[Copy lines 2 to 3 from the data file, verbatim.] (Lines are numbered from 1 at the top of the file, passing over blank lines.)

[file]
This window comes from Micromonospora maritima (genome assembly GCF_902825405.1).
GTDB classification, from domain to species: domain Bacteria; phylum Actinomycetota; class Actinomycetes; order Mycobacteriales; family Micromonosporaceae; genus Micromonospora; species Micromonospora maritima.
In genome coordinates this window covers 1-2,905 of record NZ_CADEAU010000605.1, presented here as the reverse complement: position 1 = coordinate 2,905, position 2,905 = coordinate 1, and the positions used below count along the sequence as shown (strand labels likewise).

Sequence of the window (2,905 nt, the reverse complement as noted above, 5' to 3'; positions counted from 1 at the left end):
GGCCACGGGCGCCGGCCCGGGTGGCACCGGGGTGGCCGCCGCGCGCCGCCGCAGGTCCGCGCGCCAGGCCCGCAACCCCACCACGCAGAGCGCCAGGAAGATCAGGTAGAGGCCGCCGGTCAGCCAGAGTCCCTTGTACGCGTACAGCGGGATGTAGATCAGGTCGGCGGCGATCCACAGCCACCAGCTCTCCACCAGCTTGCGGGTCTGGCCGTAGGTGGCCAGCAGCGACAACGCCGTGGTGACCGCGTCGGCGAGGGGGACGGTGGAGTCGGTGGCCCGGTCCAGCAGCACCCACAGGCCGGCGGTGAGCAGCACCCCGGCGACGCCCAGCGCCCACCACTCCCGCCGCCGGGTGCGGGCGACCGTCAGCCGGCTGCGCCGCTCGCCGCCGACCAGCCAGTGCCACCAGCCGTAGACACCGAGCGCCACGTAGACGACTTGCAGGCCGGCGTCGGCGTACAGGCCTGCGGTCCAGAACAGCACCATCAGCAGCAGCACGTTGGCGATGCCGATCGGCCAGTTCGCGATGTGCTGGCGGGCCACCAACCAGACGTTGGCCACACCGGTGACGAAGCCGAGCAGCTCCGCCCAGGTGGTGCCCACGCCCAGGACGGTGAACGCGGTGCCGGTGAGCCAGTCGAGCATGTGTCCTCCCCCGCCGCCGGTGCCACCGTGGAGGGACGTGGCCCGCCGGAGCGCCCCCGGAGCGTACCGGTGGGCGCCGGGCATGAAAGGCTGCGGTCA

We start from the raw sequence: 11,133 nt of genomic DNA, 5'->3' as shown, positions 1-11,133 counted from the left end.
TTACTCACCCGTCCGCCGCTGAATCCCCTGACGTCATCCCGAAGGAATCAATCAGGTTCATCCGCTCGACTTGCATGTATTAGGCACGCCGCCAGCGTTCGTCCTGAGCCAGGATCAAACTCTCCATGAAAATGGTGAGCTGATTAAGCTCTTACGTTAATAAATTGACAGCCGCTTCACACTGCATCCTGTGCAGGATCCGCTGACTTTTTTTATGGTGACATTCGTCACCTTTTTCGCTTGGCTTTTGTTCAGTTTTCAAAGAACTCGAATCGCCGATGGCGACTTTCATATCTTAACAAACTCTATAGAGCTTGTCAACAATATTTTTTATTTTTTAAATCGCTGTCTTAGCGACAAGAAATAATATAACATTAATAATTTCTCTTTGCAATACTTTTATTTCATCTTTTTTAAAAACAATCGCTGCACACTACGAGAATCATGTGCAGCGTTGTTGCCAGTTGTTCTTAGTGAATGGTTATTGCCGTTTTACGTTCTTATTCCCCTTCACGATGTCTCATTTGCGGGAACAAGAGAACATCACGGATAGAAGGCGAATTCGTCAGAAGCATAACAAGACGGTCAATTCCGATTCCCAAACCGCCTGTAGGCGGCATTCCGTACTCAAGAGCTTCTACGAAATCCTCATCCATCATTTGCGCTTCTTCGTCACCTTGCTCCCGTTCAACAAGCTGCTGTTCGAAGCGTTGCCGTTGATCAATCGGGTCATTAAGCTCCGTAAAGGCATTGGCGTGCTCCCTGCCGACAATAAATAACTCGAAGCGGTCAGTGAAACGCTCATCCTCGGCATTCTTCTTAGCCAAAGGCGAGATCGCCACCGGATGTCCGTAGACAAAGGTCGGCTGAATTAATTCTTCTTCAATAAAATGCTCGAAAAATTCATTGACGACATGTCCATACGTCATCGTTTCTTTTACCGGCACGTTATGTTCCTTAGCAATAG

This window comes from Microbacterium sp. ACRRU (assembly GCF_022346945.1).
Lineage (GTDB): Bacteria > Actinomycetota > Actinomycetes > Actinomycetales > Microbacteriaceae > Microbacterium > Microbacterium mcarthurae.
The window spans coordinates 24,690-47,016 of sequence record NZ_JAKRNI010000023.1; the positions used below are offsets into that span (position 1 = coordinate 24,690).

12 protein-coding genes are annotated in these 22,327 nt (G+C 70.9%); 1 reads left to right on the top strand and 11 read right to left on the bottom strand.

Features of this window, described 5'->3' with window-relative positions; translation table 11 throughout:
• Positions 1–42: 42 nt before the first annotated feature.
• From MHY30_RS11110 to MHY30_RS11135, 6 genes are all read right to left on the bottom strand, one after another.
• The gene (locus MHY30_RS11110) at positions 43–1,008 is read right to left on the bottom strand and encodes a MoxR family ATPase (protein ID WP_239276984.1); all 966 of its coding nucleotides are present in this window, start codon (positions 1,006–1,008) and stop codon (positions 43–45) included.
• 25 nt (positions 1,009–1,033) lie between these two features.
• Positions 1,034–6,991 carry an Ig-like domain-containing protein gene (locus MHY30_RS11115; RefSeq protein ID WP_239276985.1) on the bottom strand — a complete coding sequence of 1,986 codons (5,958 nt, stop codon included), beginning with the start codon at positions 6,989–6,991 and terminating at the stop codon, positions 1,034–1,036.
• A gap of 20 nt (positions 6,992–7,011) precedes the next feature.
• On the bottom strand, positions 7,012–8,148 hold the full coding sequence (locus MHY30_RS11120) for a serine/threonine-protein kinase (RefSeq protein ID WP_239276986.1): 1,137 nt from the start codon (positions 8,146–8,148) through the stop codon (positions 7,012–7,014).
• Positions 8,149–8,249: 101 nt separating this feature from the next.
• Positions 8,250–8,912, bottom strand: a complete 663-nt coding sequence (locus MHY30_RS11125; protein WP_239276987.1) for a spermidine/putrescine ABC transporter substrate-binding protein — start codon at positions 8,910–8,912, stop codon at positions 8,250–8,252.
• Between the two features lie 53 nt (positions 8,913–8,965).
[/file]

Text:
GTDB classification, from domain to species: domain Bacteria; phylum Actinomycetota; class Actinomycetes; order Mycobacteriales; family Micromonosporaceae; genus Micromonospora; species Micromonospora maritima.
In genome coordinates this window covers 1-2,905 of record NZ_CADEAU010000605.1, presented here as the reverse complement: position 1 = coordinate 2,905, position 2,905 = coordinate 1, and the positions used below count along the sequence as shown (strand labels likewise).